Case example: Depending on the business type and size, sending either 1000 or 50000 emails at once may look completely normal if done consistently. On the other hand, jumping from 1000 to 50000 recipients in a very short period of time will be seen as an unusual spike by internet service providers, and you might be labeled a potential spammer.

Poorly managed email service 

Frequent downtimes, inadequate infrastructure with outdated servers or insufficient bandwidth, and limited API calls are just some of the characteristics of an unreliable email service. Such services disrupt email delivery and harm sender reputation.

Case example: You hire an email service provider that has frequent downtimes. With each downtime instance, the delivery of your emails is delayed, or they don’t get sent at all.

This is an image showing a table with the breakdown of the potential loss due to undelivered emails

What can your business do to stop losing money due to poor deliverability? 

Let’s be honest, an occasional email bounce or getting the spam label is going to happen to everyone. Even if you’re just sending out birthday invites to your closest relatives (My uncle Tom never seems to give out the correct email address…). But since every failed email delivery has its cost, it’s important we discuss how to minimize this cost by improving your deliverability.

As our friends at Niceboard have essentially mastered the art of good email deliverability, we’ll first share a quote from them on what they did to achieve this.

“At Niceboard, we hit an amazing 98.9% deliverability rate by taking a few clever steps with our email strategy—it was like setting up for a grand email party! First, we teamed up with to give our domain a warm-up routine, slowly increasing our email sends to build a solid, trustworthy sender reputation. Then, we beefed up our email security with all the good stuff: DNS, SPF, MX, and DKIM records. It was a game-changer! And for the cherry on top, we made sure every email address was real and in use by keeping our list super fresh and even throwing in some 2FA. This combo helped our emails land right where they should, making sure our customers always feel in the loop and part of the fun!” – Hanna from Niceboard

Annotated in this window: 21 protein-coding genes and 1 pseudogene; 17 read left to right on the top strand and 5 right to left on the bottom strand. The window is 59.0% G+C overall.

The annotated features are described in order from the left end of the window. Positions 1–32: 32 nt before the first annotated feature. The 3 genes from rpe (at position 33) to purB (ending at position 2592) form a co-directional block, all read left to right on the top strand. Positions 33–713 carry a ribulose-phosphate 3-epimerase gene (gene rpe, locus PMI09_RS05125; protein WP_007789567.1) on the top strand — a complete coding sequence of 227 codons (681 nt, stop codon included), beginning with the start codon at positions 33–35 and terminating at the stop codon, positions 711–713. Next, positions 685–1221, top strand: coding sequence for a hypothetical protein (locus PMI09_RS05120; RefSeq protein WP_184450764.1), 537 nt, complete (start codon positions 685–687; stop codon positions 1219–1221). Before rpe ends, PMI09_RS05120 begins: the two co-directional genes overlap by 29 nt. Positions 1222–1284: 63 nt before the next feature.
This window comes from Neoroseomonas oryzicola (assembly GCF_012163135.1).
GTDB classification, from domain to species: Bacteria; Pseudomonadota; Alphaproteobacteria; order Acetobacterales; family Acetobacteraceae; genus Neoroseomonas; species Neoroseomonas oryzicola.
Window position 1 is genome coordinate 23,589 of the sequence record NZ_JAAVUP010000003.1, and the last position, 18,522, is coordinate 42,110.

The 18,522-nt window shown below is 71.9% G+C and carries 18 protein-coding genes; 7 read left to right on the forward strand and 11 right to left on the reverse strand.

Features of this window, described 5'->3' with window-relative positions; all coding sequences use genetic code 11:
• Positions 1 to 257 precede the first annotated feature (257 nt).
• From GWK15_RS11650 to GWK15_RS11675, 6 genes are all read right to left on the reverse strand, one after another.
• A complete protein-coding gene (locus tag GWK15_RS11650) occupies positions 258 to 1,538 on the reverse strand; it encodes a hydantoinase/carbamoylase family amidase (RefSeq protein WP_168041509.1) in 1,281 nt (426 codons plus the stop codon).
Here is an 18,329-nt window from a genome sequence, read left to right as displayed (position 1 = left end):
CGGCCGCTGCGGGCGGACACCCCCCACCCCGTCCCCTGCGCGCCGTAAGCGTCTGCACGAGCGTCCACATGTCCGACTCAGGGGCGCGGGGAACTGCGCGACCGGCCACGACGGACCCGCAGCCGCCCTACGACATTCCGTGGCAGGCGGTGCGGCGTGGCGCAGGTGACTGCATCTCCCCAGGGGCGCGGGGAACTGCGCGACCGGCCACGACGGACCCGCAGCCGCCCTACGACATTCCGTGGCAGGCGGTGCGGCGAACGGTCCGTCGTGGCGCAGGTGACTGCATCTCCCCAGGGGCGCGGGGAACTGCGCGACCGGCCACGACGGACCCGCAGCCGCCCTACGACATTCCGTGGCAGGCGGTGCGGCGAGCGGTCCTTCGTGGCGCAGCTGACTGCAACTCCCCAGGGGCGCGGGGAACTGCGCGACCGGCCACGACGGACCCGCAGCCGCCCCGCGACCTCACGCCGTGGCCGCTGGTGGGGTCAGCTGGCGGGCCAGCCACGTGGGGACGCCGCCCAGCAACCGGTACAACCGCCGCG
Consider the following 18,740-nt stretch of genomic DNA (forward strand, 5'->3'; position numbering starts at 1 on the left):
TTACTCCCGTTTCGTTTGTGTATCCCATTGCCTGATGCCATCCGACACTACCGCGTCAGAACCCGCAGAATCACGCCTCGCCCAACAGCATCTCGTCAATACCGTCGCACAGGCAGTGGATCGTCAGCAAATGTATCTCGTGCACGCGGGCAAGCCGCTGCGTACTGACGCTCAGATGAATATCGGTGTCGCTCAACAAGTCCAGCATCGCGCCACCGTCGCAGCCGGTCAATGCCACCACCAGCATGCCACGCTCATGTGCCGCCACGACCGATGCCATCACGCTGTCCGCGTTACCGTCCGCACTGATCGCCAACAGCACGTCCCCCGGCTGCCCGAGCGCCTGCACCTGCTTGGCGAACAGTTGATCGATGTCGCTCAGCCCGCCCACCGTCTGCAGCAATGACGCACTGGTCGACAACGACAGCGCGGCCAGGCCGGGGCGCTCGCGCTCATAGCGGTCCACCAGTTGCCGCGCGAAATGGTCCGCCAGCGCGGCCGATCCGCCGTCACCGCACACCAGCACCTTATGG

This is an image showing Niceboard's deliverability metrics

Now, onto some practical advice!

Poor or damaged sender reputation 

Improving a poor or damaged sender reputation requires a multi-faceted approach. So, begin by cleaning your email list to remove inactive or invalid addresses. Then, implement a double opt-in for new subscribers to ensure genuine interest, and regularly analyze your email metrics like open and click-through rates to fine-tune your approach. Lastly, make sure you gradually increase email volumes on new IPs to build ISP trust, ensure compliance with anti-spam laws, and always provide a clear unsubscribe option.

Email security 

To ensure your emails are secure and trusted by receiving servers, it’s important to implement key authentication standards effectively. This entails setting up a solid SPF record, incorporating DKIM to cryptographically sign your emails and ensure that the content remains unchanged from the point of sending, as well as establishing a DMARC policy to guide receiving servers on how to handle emails that don’t pass SPF or DKIM checks. 

Poor email list management 

Maintaining a high-quality email list involves regularly reviewing and cleaning it by removing outdated or inactive addresses. For that reason, keep an eye on engagement metrics like open and click rates to distinguish active subscribers from those who no longer interact with your emails. Additionally, by using an email verification tool during the sign-up process, you can check the validity of new entries.

Email service provider spam filters